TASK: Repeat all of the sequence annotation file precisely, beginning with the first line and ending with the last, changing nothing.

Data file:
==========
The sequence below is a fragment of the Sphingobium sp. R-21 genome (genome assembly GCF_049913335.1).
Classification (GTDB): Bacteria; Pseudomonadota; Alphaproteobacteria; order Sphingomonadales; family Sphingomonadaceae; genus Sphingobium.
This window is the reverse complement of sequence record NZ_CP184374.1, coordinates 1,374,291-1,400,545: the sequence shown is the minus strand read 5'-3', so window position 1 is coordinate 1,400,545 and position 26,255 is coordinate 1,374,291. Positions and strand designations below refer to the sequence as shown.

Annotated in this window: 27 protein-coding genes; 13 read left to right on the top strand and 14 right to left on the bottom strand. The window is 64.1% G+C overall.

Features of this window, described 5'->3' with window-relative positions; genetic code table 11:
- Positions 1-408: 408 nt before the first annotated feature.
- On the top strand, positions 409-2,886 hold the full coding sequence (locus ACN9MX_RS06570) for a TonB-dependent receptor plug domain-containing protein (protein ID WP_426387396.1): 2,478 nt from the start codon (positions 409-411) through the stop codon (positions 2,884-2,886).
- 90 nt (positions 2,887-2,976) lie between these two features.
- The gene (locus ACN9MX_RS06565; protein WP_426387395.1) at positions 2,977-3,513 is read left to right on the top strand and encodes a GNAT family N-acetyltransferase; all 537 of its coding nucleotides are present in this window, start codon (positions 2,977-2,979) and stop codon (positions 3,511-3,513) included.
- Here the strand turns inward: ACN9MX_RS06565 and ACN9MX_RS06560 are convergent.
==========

The sequence below is a fragment of the Sphingobium sp. R-21 genome (genome assembly GCF_049913335.1).
Classification (GTDB): Bacteria; Pseudomonadota; Alphaproteobacteria; order Sphingomonadales; family Sphingomonadaceae; genus Sphingobium.
This window is the reverse complement of sequence record NZ_CP184374.1, coordinates 1,374,291-1,400,545: the sequence shown is the minus strand read 5'-3', so window position 1 is coordinate 1,400,545 and position 26,255 is coordinate 1,374,291. Positions and strand designations below refer to the sequence as shown.

Annotated in this window: 27 protein-coding genes; 13 read left to right on the top strand and 14 right to left on the bottom strand. The window is 64.1% G+C overall.

Features of this window, described 5'->3' with window-relative positions; genetic code table 11:
- Positions 1-408: 408 nt before the first annotated feature.
- On the top strand, positions 409-2,886 hold the full coding sequence (locus ACN9MX_RS06570) for a TonB-dependent receptor plug domain-containing protein (protein ID WP_426387396.1): 2,478 nt from the start codon (positions 409-411) through the stop codon (positions 2,884-2,886).
- 90 nt (positions 2,887-2,976) lie between these two features.
- The gene (locus ACN9MX_RS06565; protein WP_426387395.1) at positions 2,977-3,513 is read left to right on the top strand and encodes a GNAT family N-acetyltransferase; all 537 of its coding nucleotides are present in this window, start codon (positions 2,977-2,979) and stop codon (positions 3,511-3,513) included.
- Here the strand turns inward: ACN9MX_RS06565 and ACN9MX_RS06560 are convergent.